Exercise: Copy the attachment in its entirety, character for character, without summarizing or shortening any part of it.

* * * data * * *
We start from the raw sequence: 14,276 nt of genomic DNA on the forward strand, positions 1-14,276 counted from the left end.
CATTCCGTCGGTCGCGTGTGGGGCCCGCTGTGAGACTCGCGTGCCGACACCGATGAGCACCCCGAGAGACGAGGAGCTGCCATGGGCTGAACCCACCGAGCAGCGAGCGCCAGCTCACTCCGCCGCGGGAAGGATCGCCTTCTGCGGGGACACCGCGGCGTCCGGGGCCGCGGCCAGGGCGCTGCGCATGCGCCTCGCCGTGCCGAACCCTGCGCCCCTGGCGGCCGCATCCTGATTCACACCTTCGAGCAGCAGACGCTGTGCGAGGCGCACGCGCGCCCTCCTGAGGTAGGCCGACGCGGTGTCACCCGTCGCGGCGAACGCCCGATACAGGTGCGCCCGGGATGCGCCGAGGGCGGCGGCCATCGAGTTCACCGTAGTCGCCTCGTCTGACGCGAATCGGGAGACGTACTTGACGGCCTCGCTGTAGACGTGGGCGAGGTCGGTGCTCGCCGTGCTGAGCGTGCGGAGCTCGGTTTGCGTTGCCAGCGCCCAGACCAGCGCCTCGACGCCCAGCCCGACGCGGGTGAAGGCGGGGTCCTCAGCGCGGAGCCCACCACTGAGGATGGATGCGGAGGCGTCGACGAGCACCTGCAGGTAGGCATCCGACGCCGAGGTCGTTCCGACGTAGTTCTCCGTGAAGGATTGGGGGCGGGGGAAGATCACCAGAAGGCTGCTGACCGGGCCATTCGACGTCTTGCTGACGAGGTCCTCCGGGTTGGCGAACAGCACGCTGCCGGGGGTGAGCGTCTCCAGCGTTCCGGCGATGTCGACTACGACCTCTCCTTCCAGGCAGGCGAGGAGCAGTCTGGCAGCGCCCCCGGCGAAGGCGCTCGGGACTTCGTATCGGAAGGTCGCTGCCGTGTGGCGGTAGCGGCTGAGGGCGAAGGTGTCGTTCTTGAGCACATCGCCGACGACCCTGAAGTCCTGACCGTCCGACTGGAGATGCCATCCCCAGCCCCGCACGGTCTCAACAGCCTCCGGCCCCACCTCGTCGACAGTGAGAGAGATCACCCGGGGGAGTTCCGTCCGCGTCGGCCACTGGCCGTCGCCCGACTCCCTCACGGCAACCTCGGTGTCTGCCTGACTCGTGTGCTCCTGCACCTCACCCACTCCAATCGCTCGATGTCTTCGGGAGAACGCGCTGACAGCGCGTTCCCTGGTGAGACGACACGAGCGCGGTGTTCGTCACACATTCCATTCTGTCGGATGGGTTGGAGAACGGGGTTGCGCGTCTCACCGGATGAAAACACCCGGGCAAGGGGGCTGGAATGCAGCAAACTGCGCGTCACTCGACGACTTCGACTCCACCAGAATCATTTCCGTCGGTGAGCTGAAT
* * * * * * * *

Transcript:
We start from the raw sequence: 14,276 nt of genomic DNA on the forward strand, positions 1-14,276 counted from the left end.
CATTCCGTCGGTCGCGTGTGGGGCCCGCTGTGAGACTCGCGTGCCGACACCGATGAGCACCCCGAGAGACGAGGAGCTGCCATGGGCTGAACCCACCGAGCAGCGAGCGCCAGCTCACTCCGCCGCGGGAAGGATCGCCTTCTGCGGGGACACCGCGGCGTCCGGGGCCGCGGCCAGGGCGCTGCGCATGCGCCTCGCCGTGCCGAACCCTGCGCCCCTGGCGGCCGCATCCTGATTCACACCTTCGAGCAGCAGACGCTGTGCGAGGCGCACGCGCGCCCTCCTGAGGTAGGCCGACGCGGTGTCACCCGTCGCGGCGAACGCCCGATACAGGTGCGCCCGGGATGCGCCGAGGGCGGCGGCCATCGAGTTCACCGTAGTCGCCTCGTCTGACGCGAATCGGGAGACGTACTTGACGGCCTCGCTGTAGACGTGGGCGAGGTCGGTGCTCGCCGTGCTGAGCGTGCGGAGCTCGGTTTGCGTTGCCAGCGCCCAGACCAGCGCCTCGACGCCCAGCCCGACGCGGGTGAAGGCGGGGTCCTCAGCGCGGAGCCCACCACTGAGGATGGATGCGGAGGCGTCGACGAGCACCTGCAGGTAGGCATCCGACGCCGAGGTCGTTCCGACGTAGTTCTCCGTGAAGGATTGGGGGCGGGGGAAGATCACCAGAAGGCTGCTGACCGGGCCATTCGACGTCTTGCTGACGAGGTCCTCCGGGTTGGCGAACAGCACGCTGCCGGGGGTGAGCGTCTCCAGCGTTCCGGCGATGTCGACTACGACCTCTCCTTCCAGGCAGGCGAGGAGCAGTCTGGCAGCGCCCCCGGCGAAGGCGCTCGGGACTTCGTATCGGAAGGTCGCTGCCGTGTGGCGGTAGCGGCTGAGGGCGAAGGTGTCGTTCTTGAGCACATCGCCGACGACCCTGAAGTCCTGACCGTCCGACTGGAGATGCCATCCCCAGCCCCGCACGGTCTCAACAGCCTCCGGCCCCACCTCGTCGACAGTGAGAGAGATCACCCGGGGGAGTTCCGTCCGCGTCGGCCACTGGCCGTCGCCCGACTCCCTCACGGCAACCTCGGTGTCTGCCTGACTCGTGTGCTCCTGCACCTCACCCACTCCAATCGCTCGATGTCTTCGGGAGAACGCGCTGACAGCGCGTTCCCTGGTGAGACGACACGAGCGCGGTGTTCGTCACACATTCCATTCTGTCGGATGGGTTGGAGAACGGGGTTGCGCGTCTCACCGGATGAAAACACCCGGGCAAGGGGGCTGGAATGCAGCAAACTGCGCGTCACTCGACGACTTCGACTCCACCAGAATCATTTCCGTCGGTGAGCTGAAT